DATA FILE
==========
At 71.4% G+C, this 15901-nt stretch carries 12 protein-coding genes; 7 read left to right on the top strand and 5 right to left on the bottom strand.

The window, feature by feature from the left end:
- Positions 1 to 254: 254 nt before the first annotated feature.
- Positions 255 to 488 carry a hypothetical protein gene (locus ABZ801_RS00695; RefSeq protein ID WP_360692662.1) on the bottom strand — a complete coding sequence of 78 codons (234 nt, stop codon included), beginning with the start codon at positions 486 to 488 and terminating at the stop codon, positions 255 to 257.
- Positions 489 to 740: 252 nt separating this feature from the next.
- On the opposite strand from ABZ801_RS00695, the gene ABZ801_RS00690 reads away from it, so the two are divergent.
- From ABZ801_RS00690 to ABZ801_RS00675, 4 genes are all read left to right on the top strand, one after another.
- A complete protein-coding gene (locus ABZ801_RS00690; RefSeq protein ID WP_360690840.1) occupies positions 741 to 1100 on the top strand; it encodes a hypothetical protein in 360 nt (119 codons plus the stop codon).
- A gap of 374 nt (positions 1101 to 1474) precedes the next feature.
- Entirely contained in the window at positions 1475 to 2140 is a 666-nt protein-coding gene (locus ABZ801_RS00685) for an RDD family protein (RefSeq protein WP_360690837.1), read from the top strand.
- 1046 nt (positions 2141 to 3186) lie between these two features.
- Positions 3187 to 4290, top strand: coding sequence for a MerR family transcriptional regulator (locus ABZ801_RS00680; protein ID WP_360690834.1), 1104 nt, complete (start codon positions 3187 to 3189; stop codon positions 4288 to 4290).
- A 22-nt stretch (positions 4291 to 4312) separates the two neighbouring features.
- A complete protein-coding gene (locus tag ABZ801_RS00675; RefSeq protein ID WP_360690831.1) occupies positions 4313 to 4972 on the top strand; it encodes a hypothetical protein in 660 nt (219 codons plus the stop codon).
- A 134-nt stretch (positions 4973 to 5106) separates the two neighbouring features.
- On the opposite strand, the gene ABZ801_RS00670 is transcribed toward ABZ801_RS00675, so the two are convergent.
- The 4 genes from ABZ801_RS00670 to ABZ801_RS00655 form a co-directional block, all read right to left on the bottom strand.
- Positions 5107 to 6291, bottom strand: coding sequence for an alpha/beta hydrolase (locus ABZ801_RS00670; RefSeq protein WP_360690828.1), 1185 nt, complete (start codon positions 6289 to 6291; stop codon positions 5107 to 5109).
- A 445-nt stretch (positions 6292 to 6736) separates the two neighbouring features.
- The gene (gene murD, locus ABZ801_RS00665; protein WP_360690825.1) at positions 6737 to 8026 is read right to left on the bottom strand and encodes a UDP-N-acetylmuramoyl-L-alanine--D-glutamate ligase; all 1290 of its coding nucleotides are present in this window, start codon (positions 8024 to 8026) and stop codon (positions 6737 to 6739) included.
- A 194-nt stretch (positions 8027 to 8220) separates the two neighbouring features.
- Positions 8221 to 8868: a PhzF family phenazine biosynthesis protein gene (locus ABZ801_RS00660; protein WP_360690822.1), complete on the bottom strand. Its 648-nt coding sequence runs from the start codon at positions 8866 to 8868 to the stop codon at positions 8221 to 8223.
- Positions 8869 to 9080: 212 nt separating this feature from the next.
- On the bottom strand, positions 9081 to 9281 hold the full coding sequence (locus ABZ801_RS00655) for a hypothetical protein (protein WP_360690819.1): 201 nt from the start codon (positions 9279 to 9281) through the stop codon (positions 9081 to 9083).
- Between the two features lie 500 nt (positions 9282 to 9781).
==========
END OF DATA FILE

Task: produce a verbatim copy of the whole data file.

At 71.4% G+C, this 15901-nt stretch carries 12 protein-coding genes; 7 read left to right on the top strand and 5 right to left on the bottom strand.

The window, feature by feature from the left end:
- Positions 1 to 254: 254 nt before the first annotated feature.
- Positions 255 to 488 carry a hypothetical protein gene (locus ABZ801_RS00695; RefSeq protein ID WP_360692662.1) on the bottom strand — a complete coding sequence of 78 codons (234 nt, stop codon included), beginning with the start codon at positions 486 to 488 and terminating at the stop codon, positions 255 to 257.
- Positions 489 to 740: 252 nt separating this feature from the next.
- On the opposite strand from ABZ801_RS00695, the gene ABZ801_RS00690 reads away from it, so the two are divergent.
- From ABZ801_RS00690 to ABZ801_RS00675, 4 genes are all read left to right on the top strand, one after another.
- A complete protein-coding gene (locus ABZ801_RS00690; RefSeq protein ID WP_360690840.1) occupies positions 741 to 1100 on the top strand; it encodes a hypothetical protein in 360 nt (119 codons plus the stop codon).
- A gap of 374 nt (positions 1101 to 1474) precedes the next feature.
- Entirely contained in the window at positions 1475 to 2140 is a 666-nt protein-coding gene (locus ABZ801_RS00685) for an RDD family protein (RefSeq protein WP_360690837.1), read from the top strand.
- 1046 nt (positions 2141 to 3186) lie between these two features.
- Positions 3187 to 4290, top strand: coding sequence for a MerR family transcriptional regulator (locus ABZ801_RS00680; protein ID WP_360690834.1), 1104 nt, complete (start codon positions 3187 to 3189; stop codon positions 4288 to 4290).
- A 22-nt stretch (positions 4291 to 4312) separates the two neighbouring features.
- A complete protein-coding gene (locus tag ABZ801_RS00675; RefSeq protein ID WP_360690831.1) occupies positions 4313 to 4972 on the top strand; it encodes a hypothetical protein in 660 nt (219 codons plus the stop codon).
- A 134-nt stretch (positions 4973 to 5106) separates the two neighbouring features.
- On the opposite strand, the gene ABZ801_RS00670 is transcribed toward ABZ801_RS00675, so the two are convergent.
- The 4 genes from ABZ801_RS00670 to ABZ801_RS00655 form a co-directional block, all read right to left on the bottom strand.
- Positions 5107 to 6291, bottom strand: coding sequence for an alpha/beta hydrolase (locus ABZ801_RS00670; RefSeq protein WP_360690828.1), 1185 nt, complete (start codon positions 6289 to 6291; stop codon positions 5107 to 5109).
- A 445-nt stretch (positions 6292 to 6736) separates the two neighbouring features.
- The gene (gene murD, locus ABZ801_RS00665; protein WP_360690825.1) at positions 6737 to 8026 is read right to left on the bottom strand and encodes a UDP-N-acetylmuramoyl-L-alanine--D-glutamate ligase; all 1290 of its coding nucleotides are present in this window, start codon (positions 8024 to 8026) and stop codon (positions 6737 to 6739) included.
- A 194-nt stretch (positions 8027 to 8220) separates the two neighbouring features.
- Positions 8221 to 8868: a PhzF family phenazine biosynthesis protein gene (locus ABZ801_RS00660; protein WP_360690822.1), complete on the bottom strand. Its 648-nt coding sequence runs from the start codon at positions 8866 to 8868 to the stop codon at positions 8221 to 8223.
- Positions 8869 to 9080: 212 nt separating this feature from the next.
- On the bottom strand, positions 9081 to 9281 hold the full coding sequence (locus ABZ801_RS00655) for a hypothetical protein (protein WP_360690819.1): 201 nt from the start codon (positions 9279 to 9281) through the stop codon (positions 9081 to 9083).
- Between the two features lie 500 nt (positions 9282 to 9781).